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Oncotarget. 2016 Sep 20;7(38):60858-60871. doi: 10.18632/oncotarget.11504.

Cytokines can counteract the inhibitory effect of MEK-i on NK-cell function.

Author information

1
IRCCS Istituto Giannina Gaslini, Genoa, Italy.
2
Oncologia Molecolare e Angiogenesi, IRCCS AOU San Martino-IST, Genoa, Italy.
3
Anatomia Patologica, IRCCS AOU San Martino-IST, Genoa, Italy.
4
Diagnostica Molecolare, IRCCS AOU San Martino-IST, Genoa, Italy.
5
Oncologia Medica 2, IRCCS AOU San Martino-IST, Genoa, Italy.
6
Department of Experimental Medicine, University of Genoa, Genoa, Italy.
7
Immunologia, IRCCS AOU San Martino-IST, Genoa, Italy.
8
Center of Excellence for Biomedical Research, University of Genoa, Genoa, Italy.

Abstract

Oncogene-targeted therapies based on mutated BRAF- and/or MEK-specific inhibitors have been developed for melanoma treatment. Although these drugs induce tumor regression in a high percentage of patients, clinical responses are frequently limited in time and tumors often recur. Recent studies suggested that the combination of BRAF/MEK inhibition with immunotherapy could represent a promising strategy for the cure of melanoma. NK cells are suitable effectors for tumor immunotherapy. Here we show that PLX4032 (a mutant BRAFV600 inhibitor) had no effect on the functional properties of NK cells cultured in the presence of IL-2 or IL-15. In contrast, PD0325901 (a MEK inhibitor) induced the down-regulation of the main activating NK receptors and inhibited NK cell function. Importantly, PD0325901 did not affect the anti-tumor activity of NK cells that had been exposed to a combination of IL-15 and IL-18. In addition, both PLX4032 and PD0325901 did not exert any inhibitory effect on in vitro IL-2 or IL-15 pre-activated NK cells.Our data may provide a rationale for future clinical protocols that combine IL-15/IL-18 cytokine administration with MEK inhibitors. In addition, they suggest that oncogene-targeting drugs are compatible with NK-based adoptive therapy.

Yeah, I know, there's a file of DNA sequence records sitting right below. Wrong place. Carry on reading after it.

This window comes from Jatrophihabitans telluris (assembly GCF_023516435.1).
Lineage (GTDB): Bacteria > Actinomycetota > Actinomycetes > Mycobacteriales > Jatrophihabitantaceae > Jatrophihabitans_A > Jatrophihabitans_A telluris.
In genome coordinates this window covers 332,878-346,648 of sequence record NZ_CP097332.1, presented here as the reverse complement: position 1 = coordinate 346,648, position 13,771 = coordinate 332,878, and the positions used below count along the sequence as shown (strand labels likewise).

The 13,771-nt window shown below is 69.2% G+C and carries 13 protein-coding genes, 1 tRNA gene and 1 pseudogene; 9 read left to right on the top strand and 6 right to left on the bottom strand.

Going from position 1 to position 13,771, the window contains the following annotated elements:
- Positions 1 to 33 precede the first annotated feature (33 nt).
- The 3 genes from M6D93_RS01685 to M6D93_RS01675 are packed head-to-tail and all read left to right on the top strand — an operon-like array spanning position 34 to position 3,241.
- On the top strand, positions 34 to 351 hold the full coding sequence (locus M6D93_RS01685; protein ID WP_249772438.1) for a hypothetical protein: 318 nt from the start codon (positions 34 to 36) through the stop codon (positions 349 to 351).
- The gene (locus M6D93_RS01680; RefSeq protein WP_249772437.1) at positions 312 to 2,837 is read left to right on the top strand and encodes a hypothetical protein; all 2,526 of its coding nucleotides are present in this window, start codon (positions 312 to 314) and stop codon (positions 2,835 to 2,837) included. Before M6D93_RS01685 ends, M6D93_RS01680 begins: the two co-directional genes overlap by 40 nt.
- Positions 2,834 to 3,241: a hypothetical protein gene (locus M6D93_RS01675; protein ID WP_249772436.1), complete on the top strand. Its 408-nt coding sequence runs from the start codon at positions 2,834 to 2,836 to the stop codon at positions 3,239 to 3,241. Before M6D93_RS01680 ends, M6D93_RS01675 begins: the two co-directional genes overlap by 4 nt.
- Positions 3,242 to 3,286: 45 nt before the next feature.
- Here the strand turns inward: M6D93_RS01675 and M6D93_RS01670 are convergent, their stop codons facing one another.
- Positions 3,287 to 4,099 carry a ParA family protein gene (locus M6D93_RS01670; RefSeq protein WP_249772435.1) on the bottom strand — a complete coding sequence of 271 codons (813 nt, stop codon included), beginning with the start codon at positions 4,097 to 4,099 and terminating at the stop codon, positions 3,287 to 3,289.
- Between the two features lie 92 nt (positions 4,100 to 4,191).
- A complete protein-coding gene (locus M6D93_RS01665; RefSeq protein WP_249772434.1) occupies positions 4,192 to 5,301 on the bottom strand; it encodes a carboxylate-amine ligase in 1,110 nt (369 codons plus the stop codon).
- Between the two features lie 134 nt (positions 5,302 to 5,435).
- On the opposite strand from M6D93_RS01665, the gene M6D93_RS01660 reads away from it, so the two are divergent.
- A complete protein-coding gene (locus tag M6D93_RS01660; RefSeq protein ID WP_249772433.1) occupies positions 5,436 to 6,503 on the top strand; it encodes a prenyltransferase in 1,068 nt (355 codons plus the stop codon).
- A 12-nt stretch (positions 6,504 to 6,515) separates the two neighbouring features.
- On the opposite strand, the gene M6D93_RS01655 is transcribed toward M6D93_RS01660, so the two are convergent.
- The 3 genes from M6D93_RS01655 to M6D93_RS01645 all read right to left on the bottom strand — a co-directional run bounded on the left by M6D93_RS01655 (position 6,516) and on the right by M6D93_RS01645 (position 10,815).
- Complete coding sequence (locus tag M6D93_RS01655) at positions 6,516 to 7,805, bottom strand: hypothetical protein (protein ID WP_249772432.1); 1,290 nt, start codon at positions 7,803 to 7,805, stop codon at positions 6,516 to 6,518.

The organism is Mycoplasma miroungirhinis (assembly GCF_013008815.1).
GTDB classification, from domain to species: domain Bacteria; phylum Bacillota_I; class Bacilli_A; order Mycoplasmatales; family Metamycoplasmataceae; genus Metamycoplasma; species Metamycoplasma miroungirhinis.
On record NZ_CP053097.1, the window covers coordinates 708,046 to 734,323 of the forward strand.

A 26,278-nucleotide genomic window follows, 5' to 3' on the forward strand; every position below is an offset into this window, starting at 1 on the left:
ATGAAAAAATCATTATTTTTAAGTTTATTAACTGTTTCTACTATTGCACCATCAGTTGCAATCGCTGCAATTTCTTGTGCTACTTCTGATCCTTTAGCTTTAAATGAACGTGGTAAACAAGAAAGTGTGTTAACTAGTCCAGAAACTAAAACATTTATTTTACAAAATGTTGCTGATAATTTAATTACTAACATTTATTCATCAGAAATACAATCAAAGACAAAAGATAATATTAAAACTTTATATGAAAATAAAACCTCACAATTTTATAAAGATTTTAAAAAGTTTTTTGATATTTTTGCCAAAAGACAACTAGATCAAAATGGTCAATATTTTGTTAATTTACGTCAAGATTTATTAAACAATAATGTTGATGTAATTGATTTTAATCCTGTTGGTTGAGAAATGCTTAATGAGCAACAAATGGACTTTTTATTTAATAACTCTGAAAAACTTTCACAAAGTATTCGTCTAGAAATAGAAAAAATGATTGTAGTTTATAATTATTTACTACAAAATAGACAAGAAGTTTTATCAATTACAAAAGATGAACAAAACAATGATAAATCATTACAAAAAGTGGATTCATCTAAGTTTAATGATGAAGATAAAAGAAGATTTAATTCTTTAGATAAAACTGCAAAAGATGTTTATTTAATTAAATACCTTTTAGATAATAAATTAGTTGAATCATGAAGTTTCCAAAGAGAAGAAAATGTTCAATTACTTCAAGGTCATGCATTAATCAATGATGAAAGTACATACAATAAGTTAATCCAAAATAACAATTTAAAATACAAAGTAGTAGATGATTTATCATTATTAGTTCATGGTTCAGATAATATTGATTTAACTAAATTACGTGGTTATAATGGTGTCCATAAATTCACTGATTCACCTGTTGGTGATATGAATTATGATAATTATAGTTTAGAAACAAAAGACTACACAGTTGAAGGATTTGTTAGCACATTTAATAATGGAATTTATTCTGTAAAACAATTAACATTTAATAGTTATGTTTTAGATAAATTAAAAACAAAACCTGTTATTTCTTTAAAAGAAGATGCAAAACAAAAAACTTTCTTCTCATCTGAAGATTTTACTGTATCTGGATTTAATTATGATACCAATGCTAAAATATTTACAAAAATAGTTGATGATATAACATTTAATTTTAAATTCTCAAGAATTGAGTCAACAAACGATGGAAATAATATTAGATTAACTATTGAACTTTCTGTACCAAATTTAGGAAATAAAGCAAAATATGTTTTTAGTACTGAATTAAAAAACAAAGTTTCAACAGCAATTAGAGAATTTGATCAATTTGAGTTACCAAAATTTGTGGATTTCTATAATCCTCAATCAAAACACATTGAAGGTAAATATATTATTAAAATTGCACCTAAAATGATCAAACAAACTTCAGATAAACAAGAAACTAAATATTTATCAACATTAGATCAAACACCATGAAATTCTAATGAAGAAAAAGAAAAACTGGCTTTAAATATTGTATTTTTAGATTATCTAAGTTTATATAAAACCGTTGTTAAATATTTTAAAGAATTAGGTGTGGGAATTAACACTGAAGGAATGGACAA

KEYWORDS:

BRAF/MEK inhibitors; Immune response; Immunity; Immunology and Microbiology Section; NK cells; cytokines; immunotherapy; melanoma

PMID:
27563819
PMCID:
PMC5308621
DOI:
10.18632/oncotarget.11504
[Indexed for MEDLINE]
Free PMC Article

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